Molecular Physics

Studies of surface and interface segregation in polymer blends by secondary ion mass spectrometry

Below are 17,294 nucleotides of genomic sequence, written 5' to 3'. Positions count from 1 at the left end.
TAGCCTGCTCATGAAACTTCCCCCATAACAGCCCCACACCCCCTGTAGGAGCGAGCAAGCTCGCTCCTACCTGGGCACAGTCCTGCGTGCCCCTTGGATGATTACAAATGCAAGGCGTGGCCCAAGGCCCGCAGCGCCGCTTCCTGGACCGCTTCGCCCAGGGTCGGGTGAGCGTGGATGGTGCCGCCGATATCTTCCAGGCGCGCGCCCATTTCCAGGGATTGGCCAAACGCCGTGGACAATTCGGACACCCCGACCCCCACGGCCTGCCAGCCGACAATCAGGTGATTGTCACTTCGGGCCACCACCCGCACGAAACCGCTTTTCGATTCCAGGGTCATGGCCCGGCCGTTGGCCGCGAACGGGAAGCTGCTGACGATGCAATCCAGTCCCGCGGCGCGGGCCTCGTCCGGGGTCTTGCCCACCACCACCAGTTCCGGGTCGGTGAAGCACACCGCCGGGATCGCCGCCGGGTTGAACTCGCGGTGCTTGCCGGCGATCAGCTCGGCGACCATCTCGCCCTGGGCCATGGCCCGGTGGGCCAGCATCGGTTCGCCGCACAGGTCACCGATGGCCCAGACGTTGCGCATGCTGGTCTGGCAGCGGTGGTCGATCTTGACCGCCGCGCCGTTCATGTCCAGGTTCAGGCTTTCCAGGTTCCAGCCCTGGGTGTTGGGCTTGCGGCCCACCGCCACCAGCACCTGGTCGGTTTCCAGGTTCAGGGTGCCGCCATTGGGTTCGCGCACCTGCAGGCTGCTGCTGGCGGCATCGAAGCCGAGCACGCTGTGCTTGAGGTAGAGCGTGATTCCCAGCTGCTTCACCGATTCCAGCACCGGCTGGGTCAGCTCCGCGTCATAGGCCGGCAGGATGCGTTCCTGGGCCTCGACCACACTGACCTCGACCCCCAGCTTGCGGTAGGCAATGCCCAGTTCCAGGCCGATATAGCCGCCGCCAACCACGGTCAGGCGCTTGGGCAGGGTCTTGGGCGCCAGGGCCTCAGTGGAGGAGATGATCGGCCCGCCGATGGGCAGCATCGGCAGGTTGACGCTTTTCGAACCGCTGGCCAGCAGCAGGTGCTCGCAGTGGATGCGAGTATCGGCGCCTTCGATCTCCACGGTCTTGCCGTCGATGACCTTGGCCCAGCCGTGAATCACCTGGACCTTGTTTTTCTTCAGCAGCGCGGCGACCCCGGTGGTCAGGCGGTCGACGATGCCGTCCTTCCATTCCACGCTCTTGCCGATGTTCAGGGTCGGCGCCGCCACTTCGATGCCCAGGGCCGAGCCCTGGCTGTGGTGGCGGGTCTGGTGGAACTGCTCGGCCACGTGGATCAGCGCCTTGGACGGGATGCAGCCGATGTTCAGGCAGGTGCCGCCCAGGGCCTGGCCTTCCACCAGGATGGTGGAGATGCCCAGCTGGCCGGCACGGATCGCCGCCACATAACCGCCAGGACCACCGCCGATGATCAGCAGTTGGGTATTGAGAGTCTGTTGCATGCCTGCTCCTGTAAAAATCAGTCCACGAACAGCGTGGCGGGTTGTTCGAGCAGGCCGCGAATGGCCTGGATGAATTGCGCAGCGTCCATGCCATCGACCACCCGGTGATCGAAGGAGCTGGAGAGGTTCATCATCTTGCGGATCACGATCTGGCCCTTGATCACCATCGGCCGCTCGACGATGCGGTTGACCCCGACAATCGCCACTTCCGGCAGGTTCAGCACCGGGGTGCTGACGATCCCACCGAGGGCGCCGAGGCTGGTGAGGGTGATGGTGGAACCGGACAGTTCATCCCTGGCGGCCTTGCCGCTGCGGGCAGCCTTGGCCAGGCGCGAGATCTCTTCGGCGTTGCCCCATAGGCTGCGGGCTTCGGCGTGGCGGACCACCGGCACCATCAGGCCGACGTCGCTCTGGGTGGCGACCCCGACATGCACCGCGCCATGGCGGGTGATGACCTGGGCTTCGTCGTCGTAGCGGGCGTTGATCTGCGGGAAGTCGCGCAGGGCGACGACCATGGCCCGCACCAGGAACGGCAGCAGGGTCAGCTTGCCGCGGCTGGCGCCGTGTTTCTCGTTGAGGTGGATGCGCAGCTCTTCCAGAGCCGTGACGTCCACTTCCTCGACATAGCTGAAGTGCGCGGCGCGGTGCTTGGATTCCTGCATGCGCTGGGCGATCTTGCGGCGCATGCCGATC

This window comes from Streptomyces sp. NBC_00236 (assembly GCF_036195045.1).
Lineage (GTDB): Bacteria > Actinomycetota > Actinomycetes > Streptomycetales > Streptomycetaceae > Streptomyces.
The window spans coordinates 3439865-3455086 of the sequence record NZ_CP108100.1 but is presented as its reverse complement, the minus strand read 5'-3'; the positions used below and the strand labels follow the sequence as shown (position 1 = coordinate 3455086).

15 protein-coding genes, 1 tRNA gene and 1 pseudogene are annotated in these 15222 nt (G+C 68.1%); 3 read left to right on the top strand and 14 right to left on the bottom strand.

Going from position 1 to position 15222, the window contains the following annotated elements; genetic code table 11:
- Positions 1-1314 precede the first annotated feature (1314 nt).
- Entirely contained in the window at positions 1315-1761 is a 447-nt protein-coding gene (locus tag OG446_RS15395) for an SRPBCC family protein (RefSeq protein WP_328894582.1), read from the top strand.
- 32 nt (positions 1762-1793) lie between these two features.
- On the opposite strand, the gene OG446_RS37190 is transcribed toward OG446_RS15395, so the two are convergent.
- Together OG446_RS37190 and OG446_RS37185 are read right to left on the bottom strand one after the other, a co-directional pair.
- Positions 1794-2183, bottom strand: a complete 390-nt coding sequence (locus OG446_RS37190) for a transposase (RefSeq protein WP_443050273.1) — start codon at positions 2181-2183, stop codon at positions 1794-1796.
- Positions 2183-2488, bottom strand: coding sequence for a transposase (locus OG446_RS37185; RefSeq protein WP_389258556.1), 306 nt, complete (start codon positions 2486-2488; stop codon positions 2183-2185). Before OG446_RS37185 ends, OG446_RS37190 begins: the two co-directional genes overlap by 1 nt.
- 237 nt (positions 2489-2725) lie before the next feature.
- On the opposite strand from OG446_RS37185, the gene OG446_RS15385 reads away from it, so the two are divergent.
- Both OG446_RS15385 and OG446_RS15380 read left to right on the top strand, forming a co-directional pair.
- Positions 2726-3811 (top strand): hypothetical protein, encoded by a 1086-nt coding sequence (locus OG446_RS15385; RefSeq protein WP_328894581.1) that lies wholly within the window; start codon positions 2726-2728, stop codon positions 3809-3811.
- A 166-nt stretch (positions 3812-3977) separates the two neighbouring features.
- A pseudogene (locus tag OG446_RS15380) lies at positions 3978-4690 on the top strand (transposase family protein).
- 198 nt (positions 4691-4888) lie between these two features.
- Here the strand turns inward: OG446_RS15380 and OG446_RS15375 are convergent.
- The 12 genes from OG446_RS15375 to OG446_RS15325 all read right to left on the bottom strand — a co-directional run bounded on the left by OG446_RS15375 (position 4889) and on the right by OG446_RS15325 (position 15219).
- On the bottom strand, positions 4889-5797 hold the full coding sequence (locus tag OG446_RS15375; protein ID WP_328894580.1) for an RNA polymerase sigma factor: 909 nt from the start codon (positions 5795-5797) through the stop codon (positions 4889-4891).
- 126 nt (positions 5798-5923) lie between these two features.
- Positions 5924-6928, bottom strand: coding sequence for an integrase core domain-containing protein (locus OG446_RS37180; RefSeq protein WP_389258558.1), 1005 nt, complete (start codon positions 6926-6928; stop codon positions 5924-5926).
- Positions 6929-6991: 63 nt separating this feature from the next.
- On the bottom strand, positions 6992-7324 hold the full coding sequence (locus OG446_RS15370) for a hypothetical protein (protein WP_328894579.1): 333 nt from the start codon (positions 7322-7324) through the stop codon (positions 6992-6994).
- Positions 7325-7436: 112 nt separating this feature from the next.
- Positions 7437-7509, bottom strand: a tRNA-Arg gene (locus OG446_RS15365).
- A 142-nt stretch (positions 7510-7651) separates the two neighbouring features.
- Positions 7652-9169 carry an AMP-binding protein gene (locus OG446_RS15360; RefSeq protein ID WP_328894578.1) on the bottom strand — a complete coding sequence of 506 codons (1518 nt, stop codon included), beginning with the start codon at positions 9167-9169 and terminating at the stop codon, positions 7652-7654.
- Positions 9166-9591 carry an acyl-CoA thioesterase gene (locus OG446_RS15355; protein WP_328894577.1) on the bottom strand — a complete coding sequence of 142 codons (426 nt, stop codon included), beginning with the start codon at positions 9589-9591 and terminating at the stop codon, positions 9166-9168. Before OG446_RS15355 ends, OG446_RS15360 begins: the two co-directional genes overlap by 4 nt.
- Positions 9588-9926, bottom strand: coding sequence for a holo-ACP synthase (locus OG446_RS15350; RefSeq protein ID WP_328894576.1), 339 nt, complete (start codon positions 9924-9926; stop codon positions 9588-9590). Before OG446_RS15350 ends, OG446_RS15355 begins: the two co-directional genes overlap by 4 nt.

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Dynamic secondary ion mass spectrometry (SIMS) has recently been employed to obtain high resolution depth profiles in polymer blend thin films and is now regarded as a key probe of surface and interfacial segregation in these systems. Segregation phenomena strongly impact blend properties such as adhesion, friction and weatherability. The strengths and limitations of the SIMS polymer profiling technique are described and contrasted with the complementary techniques of forward recoil elastic scattering (FRES) and neutron reflectivity (NR). The procedures developed for sample preparation and data acquisition are discussed. Experimental results for the effect of incident O+2 energy and angle on depth resolution and sputtering rate in polystyrene (PS) are presented. Ongoing SIMS studies of model blend systems are described: Segregation from dPS (deuterated)/PS blends to vacuum and Si interfaces is examined as a function of the molecular weight of the blend components and preparation of the Si substrate, revealing the importance of long range interactions. Similar behaviour in an acrylonitrile blend is demonstrated. The surface segregation profiles in the immiscible blend PBrS (polybromostyrene)/PS are discussed for samples annealed in the one and two phase regions. The conformation of carboxy terminated PS and dPS chains grafted to the Si oxide interface in a melt is studied as a function of grafting density, temperature, and matrix molecular weight. Diffusion of homopolymer dPS in a crosslinked PS matrix is examined and the observed diffusion coefficients are in good agreement with calculated values using rubber elasticity theory. Interdiffusion of PS/PS bilayer samples annealed above the glass transition temperature is studied. Trapped oxygen at the original bilayer interface is observed, indicating UV crosslinking of the individual film surfaces. © 1992 Taylor & Francis Group, LLC.